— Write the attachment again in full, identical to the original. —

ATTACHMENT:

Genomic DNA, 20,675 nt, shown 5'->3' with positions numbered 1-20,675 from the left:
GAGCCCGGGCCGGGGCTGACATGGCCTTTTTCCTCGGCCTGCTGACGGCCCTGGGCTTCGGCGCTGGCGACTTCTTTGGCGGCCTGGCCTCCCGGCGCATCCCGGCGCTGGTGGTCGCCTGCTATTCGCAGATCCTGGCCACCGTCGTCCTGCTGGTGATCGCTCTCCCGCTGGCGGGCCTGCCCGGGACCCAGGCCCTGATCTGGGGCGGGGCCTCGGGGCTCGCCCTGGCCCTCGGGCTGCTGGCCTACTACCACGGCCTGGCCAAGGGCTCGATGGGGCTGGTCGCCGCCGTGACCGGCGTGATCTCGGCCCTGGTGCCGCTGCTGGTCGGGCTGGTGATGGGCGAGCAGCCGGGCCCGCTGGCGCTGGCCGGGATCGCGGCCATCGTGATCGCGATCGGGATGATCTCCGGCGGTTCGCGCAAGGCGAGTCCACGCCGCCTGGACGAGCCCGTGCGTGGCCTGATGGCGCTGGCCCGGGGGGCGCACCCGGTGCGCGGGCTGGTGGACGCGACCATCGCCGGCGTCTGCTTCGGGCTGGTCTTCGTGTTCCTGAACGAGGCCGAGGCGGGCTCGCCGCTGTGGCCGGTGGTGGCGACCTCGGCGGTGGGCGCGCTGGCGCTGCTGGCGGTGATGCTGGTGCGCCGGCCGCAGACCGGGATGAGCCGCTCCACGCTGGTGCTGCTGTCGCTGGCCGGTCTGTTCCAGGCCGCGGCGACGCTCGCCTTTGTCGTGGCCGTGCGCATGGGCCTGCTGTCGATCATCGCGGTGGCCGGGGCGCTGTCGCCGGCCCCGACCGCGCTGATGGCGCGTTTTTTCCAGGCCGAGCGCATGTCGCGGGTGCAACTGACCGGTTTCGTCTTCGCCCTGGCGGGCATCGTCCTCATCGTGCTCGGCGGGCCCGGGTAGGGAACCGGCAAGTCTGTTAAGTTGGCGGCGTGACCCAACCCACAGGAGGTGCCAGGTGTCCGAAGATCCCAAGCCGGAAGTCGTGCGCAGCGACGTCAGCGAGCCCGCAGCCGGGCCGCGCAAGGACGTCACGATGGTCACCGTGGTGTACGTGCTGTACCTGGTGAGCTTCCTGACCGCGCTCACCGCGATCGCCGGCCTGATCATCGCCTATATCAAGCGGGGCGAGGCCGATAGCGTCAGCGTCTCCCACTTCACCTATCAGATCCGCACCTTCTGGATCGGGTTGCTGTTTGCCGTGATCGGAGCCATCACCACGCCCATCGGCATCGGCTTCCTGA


Genomic DNA, 20,675 nt, shown 5'->3' with positions numbered 1-20,675 from the left:
GAGCCCGGGCCGGGGCTGACATGGCCTTTTTCCTCGGCCTGCTGACGGCCCTGGGCTTCGGCGCTGGCGACTTCTTTGGCGGCCTGGCCTCCCGGCGCATCCCGGCGCTGGTGGTCGCCTGCTATTCGCAGATCCTGGCCACCGTCGTCCTGCTGGTGATCGCTCTCCCGCTGGCGGGCCTGCCCGGGACCCAGGCCCTGATCTGGGGCGGGGCCTCGGGGCTCGCCCTGGCCCTCGGGCTGCTGGCCTACTACCACGGCCTGGCCAAGGGCTCGATGGGGCTGGTCGCCGCCGTGACCGGCGTGATCTCGGCCCTGGTGCCGCTGCTGGTCGGGCTGGTGATGGGCGAGCAGCCGGGCCCGCTGGCGCTGGCCGGGATCGCGGCCATCGTGATCGCGATCGGGATGATCTCCGGCGGTTCGCGCAAGGCGAGTCCACGCCGCCTGGACGAGCCCGTGCGTGGCCTGATGGCGCTGGCCCGGGGGGCGCACCCGGTGCGCGGGCTGGTGGACGCGACCATCGCCGGCGTCTGCTTCGGGCTGGTCTTCGTGTTCCTGAACGAGGCCGAGGCGGGCTCGCCGCTGTGGCCGGTGGTGGCGACCTCGGCGGTGGGCGCGCTGGCGCTGCTGGCGGTGATGCTGGTGCGCCGGCCGCAGACCGGGATGAGCCGCTCCACGCTGGTGCTGCTGTCGCTGGCCGGTCTGTTCCAGGCCGCGGCGACGCTCGCCTTTGTCGTGGCCGTGCGCATGGGCCTGCTGTCGATCATCGCGGTGGCCGGGGCGCTGTCGCCGGCCCCGACCGCGCTGATGGCGCGTTTTTTCCAGGCCGAGCGCATGTCGCGGGTGCAACTGACCGGTTTCGTCTTCGCCCTGGCGGGCATCGTCCTCATCGTGCTCGGCGGGCCCGGGTAGGGAACCGGCAAGTCTGTTAAGTTGGCGGCGTGACCCAACCCACAGGAGGTGCCAGGTGTCCGAAGATCCCAAGCCGGAAGTCGTGCGCAGCGACGTCAGCGAGCCCGCAGCCGGGCCGCGCAAGGACGTCACGATGGTCACCGTGGTGTACGTGCTGTACCTGGTGAGCTTCCTGACCGCGCTCACCGCGATCGCCGGCCTGATCATCGCCTATATCAAGCGGGGCGAGGCCGATAGCGTCAGCGTCTCCCACTTCACCTATCAGATCCGCACCTTCTGGATCGGGTTGCTGTTTGCCGTGATCGGAGCCATCACCACGCCCATCGGCATCGGCTTCCTGA